Choosing Safe Toys and Gifts This Holiday Season

Michelle Correll
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With the holiday shopping season in full swing, it is important that parents are aware of what they can do to make sure the gifts their children receive will not require a trip to the emergency room. According to the U.S. Consumer Product Safety Commission (CPSC), there were an estimated 254,200 toy-related injuries treated in U.S. hospital emergency rooms in 2015. Seventy-three percent of those injuries happened to children younger than age 15, and 35 percent happened to children younger than age 5. Parents can avoid injuries and ensure this holiday season is both enjoyable and safe by choosing safe toys and gifts.

Prevent Blindness America offers the following tips to help parents choose safe toys:

  • Read all warnings and instructions on the box.
  • Ask if the toy is right for the child’s ability and age.
  • Avoid purchasing toys with sharp or rigid points, spikes, rods, or dangerous edges.
  • Check the lenses and frames of children’s sunglasses; many can break and cause injuries.
  • Buy toys that will withstand impact and not break into dangerous shards.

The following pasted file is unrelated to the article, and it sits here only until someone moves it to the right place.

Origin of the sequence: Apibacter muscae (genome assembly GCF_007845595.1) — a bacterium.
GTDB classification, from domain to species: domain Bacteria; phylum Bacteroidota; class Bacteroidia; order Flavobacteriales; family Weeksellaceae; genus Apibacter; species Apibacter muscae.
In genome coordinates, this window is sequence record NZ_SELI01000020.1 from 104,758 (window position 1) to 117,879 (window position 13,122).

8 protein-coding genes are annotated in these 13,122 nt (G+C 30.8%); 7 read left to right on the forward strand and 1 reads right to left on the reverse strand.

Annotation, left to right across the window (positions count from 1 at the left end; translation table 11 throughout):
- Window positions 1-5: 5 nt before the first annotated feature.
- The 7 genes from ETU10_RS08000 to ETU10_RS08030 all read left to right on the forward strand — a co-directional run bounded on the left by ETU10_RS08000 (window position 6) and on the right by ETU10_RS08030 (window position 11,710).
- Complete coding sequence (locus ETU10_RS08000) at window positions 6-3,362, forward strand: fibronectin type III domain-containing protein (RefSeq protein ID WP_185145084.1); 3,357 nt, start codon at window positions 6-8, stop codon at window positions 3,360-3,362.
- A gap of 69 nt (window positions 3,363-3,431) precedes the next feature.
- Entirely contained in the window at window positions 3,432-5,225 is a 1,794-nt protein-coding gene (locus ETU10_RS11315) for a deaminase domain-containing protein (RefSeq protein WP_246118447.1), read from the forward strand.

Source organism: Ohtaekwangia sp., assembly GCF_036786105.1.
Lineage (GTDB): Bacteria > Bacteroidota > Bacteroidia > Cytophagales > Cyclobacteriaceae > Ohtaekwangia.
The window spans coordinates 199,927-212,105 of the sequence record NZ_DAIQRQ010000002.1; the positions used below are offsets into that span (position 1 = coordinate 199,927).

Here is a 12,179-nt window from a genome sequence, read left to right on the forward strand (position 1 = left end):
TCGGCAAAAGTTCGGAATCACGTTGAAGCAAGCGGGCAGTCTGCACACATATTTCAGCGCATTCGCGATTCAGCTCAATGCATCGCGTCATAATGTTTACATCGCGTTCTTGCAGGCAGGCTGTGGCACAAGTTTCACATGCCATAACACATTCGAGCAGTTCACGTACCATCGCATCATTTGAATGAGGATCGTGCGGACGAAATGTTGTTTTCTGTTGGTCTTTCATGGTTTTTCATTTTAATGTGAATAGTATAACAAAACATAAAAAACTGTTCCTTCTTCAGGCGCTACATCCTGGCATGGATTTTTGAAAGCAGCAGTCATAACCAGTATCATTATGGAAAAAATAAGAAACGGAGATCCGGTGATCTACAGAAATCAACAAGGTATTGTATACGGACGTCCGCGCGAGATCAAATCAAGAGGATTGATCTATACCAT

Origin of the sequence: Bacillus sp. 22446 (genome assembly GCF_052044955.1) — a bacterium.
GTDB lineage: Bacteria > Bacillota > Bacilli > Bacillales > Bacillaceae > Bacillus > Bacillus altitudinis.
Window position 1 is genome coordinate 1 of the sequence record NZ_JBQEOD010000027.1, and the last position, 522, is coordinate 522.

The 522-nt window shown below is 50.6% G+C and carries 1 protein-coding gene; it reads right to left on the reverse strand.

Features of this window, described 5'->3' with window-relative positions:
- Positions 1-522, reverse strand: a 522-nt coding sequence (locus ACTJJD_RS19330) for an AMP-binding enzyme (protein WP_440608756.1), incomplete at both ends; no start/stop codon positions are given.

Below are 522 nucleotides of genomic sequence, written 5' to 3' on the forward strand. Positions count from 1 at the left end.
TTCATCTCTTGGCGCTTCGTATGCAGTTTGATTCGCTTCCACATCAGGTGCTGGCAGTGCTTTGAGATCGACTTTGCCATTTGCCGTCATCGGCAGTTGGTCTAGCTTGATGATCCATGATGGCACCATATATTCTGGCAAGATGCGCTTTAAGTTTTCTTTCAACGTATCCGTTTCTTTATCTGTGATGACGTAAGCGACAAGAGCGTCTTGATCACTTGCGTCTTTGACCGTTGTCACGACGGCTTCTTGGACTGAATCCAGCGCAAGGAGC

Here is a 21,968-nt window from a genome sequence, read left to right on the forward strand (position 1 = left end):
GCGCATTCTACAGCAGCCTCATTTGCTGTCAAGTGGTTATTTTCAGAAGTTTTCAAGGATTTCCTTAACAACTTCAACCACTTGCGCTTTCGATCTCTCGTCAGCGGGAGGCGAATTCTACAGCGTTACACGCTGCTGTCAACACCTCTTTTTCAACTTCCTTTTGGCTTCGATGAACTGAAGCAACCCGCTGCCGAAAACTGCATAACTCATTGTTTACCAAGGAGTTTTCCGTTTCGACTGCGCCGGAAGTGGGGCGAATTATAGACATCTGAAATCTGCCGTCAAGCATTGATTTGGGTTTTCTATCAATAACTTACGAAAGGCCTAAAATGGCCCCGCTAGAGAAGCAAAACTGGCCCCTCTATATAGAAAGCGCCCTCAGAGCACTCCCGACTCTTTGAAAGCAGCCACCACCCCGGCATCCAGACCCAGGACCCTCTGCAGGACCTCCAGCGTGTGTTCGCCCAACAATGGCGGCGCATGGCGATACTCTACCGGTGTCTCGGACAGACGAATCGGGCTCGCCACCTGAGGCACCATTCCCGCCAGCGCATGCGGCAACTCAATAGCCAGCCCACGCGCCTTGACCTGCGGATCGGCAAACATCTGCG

• Look for the letters “ASTM.” This designation means the product meets the national safety standards set by the American Society for Testing and Materials (ASTM).
  • Avoid toys that shoot or include parts that fly off.
  • Gifts of sports equipment should always be accompanied by protective gear (such as a basketball along with eye goggles or a face guard with a new batting helmet for baseball or softball).
  • Don’t give toys with small parts to young children. Young kids tend to put things in their mouths, increasing the risk of choking. If any part of a toy can fit in a toilet paper roll, the toy is not appropriate for children under the age of 3.
  • Do not purchase toys with long strings or cords, especially for infants and very young children, as they can become wrapped around a child’s neck.
  • Always dispose of uninflated or broken balloons immediately. According to the CPSC, more children have suffocated from balloons than any other type of toy.

You can also check out CPSC’s Facts About Toy Injuries and Tips for Choosing Safe Toys Fact Sheet for additional resources to help make safe toys and gifts a priority this month.  

Happy Holidays and a safe and Happy New Year!

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